I didn’t feel I had to go for an expensive ball head, since all I needed was a ball head that would provide smooth movement when loosened halfway. And I really didn’t want to shell out another few hundred dollars. The one I ended up getting cost me $45 and has been serving me perfectly since. Here’s how I use it: once I attach my lens, I loosen the ball just enough to let it move freely, while still providing a bit of friction, which in turn, provides some support. I can then rotate my body to follow the skater, and while the monopod still tilts on the side, the ball head serves as a multi-directional hinge that allows me to keep the camera level. Of course, when the monopod is tilted, it doesn’t hold as much of the weight of the lens and camera, but when the friction of the ball head is set just right, it still helps. This makes a huge difference when shooting pictures during a two-hour figure skating show.
How to Deal with Tricky Lighting Conditions
At the start of this article, I said that the pictures I took with my point and shoot camera were all dark and grey. This is because most interior ice skating rinks, especially those that haven’t been updated in many years, are not well lit at all. They seem to be bright, but it’s usually an illusion that is brought on by the fact that the ice is white.
All figure skating clubs where I’ve taken pictures do not allow the use of a flash, and with good reason. A skater could easily be blinded or disoriented by catching a flash at the start of a jump, and the consequences could be disastrous. So, you must make do with whatever light is available.
That’s no problem when you have an f/2.8 lens, right? Right, and wrong. In order to freeze action and not get a blurry subject, your shutter speed needs to be very fast. Yes, vibration compensation (image stabilizing) helps, but only for the movement of your own hands – it does nothing to decrease subject movement in a photo.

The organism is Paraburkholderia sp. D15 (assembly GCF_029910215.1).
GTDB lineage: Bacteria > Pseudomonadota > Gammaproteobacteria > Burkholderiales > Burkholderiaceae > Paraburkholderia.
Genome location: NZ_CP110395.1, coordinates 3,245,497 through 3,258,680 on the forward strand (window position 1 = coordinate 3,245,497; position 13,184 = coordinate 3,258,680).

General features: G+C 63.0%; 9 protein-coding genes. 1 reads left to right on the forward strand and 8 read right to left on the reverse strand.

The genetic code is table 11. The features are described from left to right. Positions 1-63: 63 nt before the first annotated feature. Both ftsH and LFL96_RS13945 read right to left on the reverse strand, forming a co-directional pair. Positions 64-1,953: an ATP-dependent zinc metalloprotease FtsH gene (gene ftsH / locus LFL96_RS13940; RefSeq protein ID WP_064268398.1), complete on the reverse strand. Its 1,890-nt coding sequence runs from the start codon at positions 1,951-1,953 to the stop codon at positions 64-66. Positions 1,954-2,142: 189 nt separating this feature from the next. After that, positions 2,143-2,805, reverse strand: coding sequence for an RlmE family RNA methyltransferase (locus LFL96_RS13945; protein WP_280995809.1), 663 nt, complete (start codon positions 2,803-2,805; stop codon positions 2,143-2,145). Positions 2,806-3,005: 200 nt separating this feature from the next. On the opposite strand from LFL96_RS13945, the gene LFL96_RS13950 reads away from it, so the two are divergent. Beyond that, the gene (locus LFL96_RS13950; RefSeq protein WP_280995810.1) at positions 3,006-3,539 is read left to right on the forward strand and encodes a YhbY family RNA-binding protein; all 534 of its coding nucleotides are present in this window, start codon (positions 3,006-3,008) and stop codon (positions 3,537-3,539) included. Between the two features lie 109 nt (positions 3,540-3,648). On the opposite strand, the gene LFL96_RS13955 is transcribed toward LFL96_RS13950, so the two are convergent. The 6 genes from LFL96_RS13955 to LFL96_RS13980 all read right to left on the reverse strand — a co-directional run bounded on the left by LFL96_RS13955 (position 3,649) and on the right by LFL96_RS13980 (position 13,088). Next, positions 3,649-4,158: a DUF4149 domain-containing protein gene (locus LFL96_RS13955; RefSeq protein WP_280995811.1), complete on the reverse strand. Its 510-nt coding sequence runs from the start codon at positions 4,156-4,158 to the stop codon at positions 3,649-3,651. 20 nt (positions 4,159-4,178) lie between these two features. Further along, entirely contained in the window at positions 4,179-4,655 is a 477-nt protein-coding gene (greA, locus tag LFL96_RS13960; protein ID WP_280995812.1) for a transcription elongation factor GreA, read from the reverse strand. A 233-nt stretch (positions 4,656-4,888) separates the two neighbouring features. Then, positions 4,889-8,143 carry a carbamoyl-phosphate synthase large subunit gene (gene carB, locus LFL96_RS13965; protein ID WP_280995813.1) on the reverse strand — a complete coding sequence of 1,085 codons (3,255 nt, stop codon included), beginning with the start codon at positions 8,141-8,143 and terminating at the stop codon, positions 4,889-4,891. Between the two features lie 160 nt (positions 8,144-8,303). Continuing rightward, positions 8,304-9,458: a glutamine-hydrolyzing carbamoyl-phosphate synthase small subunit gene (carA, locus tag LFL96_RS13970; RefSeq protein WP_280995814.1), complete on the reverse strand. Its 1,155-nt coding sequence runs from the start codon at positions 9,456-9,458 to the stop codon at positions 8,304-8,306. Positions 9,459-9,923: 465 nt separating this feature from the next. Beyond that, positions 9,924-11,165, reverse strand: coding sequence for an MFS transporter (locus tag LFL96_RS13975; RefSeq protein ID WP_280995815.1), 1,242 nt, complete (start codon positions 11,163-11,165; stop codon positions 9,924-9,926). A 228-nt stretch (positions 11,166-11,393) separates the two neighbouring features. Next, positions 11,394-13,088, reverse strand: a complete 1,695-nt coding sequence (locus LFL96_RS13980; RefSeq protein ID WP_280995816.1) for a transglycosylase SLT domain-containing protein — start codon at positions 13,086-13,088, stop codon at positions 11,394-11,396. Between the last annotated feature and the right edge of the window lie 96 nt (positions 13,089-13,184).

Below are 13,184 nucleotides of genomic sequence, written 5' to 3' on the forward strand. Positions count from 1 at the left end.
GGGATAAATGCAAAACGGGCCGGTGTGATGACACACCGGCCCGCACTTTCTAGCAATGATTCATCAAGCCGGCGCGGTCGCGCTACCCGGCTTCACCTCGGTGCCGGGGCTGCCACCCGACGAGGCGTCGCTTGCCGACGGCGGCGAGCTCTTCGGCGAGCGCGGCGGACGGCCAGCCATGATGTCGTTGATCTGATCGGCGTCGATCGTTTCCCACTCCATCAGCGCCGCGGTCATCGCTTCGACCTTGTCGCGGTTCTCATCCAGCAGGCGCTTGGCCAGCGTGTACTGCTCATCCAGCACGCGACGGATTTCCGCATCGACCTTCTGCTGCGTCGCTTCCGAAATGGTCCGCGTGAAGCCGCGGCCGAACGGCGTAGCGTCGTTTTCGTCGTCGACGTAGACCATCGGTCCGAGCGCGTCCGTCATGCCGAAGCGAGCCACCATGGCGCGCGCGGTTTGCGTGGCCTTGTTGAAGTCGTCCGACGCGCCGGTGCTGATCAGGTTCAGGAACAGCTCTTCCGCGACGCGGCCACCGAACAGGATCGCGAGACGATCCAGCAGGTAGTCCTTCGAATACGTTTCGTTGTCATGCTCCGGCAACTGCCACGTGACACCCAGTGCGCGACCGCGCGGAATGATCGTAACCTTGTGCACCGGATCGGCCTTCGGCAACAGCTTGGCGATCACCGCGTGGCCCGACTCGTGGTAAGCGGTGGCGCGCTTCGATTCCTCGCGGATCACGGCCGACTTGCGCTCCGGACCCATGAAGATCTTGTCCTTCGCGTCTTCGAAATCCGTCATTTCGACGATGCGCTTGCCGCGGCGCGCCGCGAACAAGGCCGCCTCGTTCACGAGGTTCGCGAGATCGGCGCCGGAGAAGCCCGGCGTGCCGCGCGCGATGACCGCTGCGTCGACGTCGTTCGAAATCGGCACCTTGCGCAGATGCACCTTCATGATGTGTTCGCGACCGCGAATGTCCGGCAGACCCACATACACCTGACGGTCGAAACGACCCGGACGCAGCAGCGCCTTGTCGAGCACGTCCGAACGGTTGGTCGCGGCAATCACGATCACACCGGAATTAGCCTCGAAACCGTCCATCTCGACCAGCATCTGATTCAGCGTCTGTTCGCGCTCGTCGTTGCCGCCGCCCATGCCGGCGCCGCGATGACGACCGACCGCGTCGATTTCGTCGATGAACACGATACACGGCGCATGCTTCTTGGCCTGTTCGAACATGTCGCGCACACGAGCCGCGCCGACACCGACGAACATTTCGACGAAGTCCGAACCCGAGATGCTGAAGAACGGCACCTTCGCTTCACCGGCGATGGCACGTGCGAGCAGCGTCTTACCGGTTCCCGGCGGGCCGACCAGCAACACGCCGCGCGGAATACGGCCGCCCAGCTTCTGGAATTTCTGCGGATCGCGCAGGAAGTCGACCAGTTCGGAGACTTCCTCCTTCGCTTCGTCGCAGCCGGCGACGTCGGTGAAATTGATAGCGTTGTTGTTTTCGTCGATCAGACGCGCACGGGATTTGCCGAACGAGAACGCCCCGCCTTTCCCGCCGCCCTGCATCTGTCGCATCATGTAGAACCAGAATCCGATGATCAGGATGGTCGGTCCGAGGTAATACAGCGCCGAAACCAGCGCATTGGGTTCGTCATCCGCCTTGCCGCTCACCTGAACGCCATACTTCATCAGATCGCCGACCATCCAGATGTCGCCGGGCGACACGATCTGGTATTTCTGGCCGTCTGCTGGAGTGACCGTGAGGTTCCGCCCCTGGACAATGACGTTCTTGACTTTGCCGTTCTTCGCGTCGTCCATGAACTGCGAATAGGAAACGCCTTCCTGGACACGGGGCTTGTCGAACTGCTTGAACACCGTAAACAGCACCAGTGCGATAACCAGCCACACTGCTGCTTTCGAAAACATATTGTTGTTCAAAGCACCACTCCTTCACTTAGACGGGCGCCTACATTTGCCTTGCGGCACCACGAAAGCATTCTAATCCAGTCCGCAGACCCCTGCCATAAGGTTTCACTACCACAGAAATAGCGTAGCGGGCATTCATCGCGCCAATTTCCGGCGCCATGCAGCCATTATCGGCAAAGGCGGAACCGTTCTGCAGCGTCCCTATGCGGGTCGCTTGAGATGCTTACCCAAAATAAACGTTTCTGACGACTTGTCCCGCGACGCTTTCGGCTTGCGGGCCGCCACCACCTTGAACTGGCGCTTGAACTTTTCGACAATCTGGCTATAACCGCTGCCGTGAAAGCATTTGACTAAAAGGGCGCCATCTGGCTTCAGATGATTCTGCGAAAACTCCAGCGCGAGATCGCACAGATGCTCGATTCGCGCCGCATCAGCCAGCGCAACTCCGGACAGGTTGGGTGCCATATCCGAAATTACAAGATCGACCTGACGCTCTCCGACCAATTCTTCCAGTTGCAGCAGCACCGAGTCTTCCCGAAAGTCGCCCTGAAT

As far as aperture, shooting at f/2.8 is usually wide enough that sufficient light will hit the sensor, provided you are willing to let your camera flirt with higher ISO (1600, and sometimes 3200). But I discovered another issue with lighting. When I started editing my pictures, I saw strange and uneven lighting. On some photos, the ice would be white, while on others, the ice would get a reddish or greenish hue. Even worse, sometimes I would get both on the same picture.
The following photographs illustrate this well. The pictures are part of the same burst, so they were taken around 0.25 second apart. White balance (color temperature and tint) is the same in both pictures. Same shutter speed, aperture, and focal length:
I did some research and discovered that this happens because the fluorescent and sodium lights that are used in most arenas flicker. There are numerous technical articles online that can give you all the details, but in short, they turn on and off rapidly, usually at least 50 or 60 times per second. The eye cannot see it, but when you are shooting at 1/400, the camera might catch the light as it’s either turning on or turning off.
The downside of this is that it becomes a nightmare to correctly set white balance, as almost every picture in a set will be different. The upside of the flickering lights is… well… there is no upside. Note that shooting RAW is essential here, as it allows changing the white balance when editing pictures, but it is still time-consuming. Also, some cameras have an anti-flicker mode intended to prevent this issue (more on that later), but not all do. The worst case is when only part of an image gets a strange tint, at which point there is roughly nothing that can be done to fix it. Frustrating.
Recommended Focusing and Camera Settings
I got pretty good pictures with my SL1, but after a while I became frustrated with its limitations for sports photography. First, it only offers 9 AF points, and only the center point is cross-type. It is not easy to keep a single AF point on a moving skater. Second, it doesn’t have a dedicated button for back-button focusing, even though you are able to program one. (Back-button focusing takes a bit of getting used to, but it’s a life saver when shooting a group of skaters on the ice. You can focus once, and then press and release the shutter button many times without fear of messing up the focus.) Third, the SL1 can only shoot at 4 frames per second, and it slows down to around 2.5 fps after around 7 or 8 pictures.